Financial Strategies for Weathering the Economic Downturn

March-April 2009


Leaders Will Need to Focus on Operations, Financing Options and Long-term Plans

Mr. Levin is director, The Chartis Group, and Mr. Dickey is first vice president, Shattuck Hammond Partners.

Editor's Note: This article is an abridged version of a publication titled "The Impact of the Capital Markets Crisis and Economic Slowdown on Hospitals and Health Systems" and co-authored by The Chartis Group and Shattuck Hammond Partners in fall 2008. The article in its entirety can be found at www.chartis.com or www.shattuckhammond.com .

Given that the U.S. capital markets are experiencing a credit crisis of historic proportions, the market and reimbursement environments or health care providers promise to be extremely challenging during the next several years. Economic pressures will likely cause consolidation, and all providers will need to work aggressively to maintain operating margins, access to capital and, in some cases, viability. As executives in health care already know, lack of investor confidence has caused widespread dislocation in the tax-exempt market, increasing short- and long-term rates. Most new tax-exempt bond issues have been postponed and the municipal bond market remains especially wary of weaker credits.

The increased cost and more limited availability of debt, along with prevailing operational challenges, will require health systems to be much more judicious in making capital investments. No one can predict the severity or duration of the credit crisis. However, we can conclude that access to the capital markets for hospitals and health systems has been altered drastically.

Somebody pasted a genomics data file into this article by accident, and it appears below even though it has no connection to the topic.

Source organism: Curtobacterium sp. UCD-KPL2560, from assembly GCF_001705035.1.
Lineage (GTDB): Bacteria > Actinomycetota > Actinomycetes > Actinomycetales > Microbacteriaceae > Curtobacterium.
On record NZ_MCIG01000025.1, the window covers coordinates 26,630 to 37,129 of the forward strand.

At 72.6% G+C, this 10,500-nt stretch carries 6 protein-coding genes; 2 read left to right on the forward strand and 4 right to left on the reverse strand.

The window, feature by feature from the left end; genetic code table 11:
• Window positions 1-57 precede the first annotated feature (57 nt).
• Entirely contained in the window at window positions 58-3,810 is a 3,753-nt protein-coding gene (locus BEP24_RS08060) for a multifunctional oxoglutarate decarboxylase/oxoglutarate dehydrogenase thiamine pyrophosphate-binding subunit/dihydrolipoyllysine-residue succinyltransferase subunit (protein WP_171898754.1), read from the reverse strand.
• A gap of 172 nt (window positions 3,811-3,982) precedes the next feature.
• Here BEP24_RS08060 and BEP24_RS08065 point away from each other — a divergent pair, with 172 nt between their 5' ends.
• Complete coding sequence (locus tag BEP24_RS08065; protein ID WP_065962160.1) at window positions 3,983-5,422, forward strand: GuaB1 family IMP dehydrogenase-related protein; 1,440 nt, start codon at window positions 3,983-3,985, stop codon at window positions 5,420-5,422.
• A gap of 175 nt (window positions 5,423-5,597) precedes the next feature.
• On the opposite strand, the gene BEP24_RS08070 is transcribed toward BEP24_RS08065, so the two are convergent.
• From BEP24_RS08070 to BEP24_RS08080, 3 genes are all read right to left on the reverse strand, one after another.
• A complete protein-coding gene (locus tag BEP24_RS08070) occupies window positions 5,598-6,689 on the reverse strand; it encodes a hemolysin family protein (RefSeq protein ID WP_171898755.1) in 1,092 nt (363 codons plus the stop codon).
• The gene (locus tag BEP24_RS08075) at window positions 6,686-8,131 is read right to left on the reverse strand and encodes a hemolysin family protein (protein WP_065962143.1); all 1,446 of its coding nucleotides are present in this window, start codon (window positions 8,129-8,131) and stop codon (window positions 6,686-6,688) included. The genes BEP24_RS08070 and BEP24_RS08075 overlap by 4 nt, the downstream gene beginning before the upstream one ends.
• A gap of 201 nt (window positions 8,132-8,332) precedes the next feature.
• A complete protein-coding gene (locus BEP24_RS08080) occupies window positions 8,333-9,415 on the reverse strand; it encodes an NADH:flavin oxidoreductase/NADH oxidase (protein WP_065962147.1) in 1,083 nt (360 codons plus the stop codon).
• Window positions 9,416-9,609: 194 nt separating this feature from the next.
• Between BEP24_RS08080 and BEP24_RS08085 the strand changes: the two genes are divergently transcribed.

Evaluating Operating Performance Impact
Here are four areas of concern:

Medicaid reimbursement will remain flat or decline. 
Medicaid represents the most significant cost in most state budgets, and many states may be unable to balance their budgets without freezing or reducing Medicaid reimbursement during the next several years. Three years of flat Medicaid reimbursement for a typical Moody's A-rated hospital1 would reduce annual revenue by $4 million in year three, representing a full percentage point of operating margin. In addition, every 1 percent increase in the national unemployment rate translates to 1 million more enrollees in Medicaid and the State Children's Health Insurance Program. A typical hospital may be forced to make up 2 to 3 percentage points of operating margin caused by a shift of patients from commercial insurance to Medicaid.